Why buy an iPod when you can have a record player for less than a hamburger? My son is thrilled with his iPod Shuffle. He is the only iPod enabled person in my family. But as for me and my HI-FI, I still think my £2 Hitachi stereo is funner and the music is cheaper. My latest score at the yearly Boys Brigade Sale in Stromness this week was only 10p. Thats right . . . 10p!
Thats "Roving With The Seekers", 1968. 10p gets me 12 tracks, each one totally rocking . . . (except Waltzing Matilda and Danny Boy). I also get the classic scratchy sound that the iPod has yet to produce. And when I convert it to MP3 with my Griffin iMic, I get to keep that old-skool static. Take away my two lame songs, and thats 1p a track - beating iTunes any day! And no guilt or fear from downloading questionable files from Russia.
Honestly, I don't know what he sees in that stupid white stick of his. However, to be fair, my record player will be struggling to pick up my Podcasted message next week.
THE SKINNY GUIDE FOR BUYING USED RECORDS
Sorting through the records is a lot of fun. Here are the records to buy from their respective countries:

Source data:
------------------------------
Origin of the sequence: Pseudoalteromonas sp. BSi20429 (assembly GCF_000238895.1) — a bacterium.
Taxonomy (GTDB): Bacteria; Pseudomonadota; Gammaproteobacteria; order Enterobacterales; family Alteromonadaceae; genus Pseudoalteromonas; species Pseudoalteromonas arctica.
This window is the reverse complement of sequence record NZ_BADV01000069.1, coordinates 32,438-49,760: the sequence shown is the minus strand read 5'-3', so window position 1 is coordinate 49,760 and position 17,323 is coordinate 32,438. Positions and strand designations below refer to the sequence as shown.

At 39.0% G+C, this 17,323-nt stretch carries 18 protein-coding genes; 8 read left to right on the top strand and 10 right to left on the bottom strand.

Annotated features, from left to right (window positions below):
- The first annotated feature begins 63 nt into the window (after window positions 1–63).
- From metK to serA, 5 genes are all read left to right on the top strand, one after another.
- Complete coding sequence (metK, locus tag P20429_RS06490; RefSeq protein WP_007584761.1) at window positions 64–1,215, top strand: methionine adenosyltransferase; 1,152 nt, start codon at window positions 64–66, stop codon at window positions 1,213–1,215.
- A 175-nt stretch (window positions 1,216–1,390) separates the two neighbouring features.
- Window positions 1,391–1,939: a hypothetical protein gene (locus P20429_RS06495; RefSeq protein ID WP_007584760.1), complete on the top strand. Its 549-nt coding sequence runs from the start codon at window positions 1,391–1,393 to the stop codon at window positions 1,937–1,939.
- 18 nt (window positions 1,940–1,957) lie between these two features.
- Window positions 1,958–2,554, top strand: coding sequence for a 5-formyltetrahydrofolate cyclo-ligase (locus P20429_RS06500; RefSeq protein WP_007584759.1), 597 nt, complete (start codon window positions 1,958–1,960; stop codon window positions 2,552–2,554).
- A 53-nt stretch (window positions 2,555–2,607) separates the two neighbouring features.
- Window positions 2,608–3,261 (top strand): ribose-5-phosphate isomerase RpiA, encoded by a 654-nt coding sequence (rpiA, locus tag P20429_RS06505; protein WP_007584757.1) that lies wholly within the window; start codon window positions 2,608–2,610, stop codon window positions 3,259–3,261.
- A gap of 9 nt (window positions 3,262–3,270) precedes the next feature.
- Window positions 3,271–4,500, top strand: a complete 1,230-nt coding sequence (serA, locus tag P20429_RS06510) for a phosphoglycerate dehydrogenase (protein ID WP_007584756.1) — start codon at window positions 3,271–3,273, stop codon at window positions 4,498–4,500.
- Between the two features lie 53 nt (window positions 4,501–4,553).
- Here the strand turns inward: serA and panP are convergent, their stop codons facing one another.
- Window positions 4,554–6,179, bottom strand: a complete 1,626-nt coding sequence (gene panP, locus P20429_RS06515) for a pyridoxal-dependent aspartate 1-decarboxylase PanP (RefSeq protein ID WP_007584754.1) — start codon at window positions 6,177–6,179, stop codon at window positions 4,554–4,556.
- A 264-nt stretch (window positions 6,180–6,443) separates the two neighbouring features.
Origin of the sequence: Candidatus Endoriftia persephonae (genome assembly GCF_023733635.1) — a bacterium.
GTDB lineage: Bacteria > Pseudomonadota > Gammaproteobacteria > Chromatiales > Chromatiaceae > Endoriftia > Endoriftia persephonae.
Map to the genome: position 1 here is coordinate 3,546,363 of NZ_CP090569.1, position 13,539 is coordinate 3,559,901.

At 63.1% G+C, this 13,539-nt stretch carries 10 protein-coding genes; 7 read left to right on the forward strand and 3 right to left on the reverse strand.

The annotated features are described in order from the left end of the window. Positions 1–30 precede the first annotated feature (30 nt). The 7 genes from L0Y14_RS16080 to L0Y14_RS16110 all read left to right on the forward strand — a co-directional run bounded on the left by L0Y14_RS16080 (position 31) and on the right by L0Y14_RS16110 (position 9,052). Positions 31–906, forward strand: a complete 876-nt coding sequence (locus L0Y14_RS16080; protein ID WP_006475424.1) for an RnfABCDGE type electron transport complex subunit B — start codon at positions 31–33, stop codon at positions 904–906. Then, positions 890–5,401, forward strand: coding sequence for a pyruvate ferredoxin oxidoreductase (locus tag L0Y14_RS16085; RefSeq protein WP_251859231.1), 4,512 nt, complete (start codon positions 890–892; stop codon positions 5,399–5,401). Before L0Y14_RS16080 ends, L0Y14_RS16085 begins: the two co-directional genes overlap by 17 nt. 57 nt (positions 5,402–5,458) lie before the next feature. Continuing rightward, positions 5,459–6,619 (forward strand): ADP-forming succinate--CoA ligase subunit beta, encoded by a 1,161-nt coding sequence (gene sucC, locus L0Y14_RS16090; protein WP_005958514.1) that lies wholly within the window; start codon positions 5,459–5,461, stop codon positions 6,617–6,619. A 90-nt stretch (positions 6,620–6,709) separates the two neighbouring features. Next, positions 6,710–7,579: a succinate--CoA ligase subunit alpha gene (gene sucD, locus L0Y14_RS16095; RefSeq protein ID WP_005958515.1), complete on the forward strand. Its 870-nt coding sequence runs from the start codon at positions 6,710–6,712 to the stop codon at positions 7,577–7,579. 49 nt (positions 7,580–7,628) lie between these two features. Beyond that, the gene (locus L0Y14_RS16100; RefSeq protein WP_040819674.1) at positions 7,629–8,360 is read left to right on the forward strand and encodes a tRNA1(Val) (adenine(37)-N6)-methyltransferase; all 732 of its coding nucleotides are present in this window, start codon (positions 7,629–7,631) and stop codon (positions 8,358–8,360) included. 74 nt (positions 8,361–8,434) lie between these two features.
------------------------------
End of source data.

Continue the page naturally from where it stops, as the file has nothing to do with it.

USA - A curse on Jim Reeves!!. Go for James Brown. Sinatra is too cliche.
UK- Beatles is a little obvious. Go for Shirley Bassey or Tom Jones
Australia- Slim pickings. Go for The Seekers
NZ - I would kill for Split Enz's laser etched "True Colours"
I also look out for 1960's cheesy religious records, Gilbert and Sullivan operas (go for the multi-record box packages), black gospel for my Gospel Brunches, and of course, 80's retro which sounds better under the needle.
Not all the records I buy are good deals. "Round At Callums" 1969, for example, which was also 10p, is actually a very lame record, despite the cool cover and those rockin' kilts. I think I wasted my money on that one - no disrespect intended to Mr and Mrs Callum . . . and their lovely children.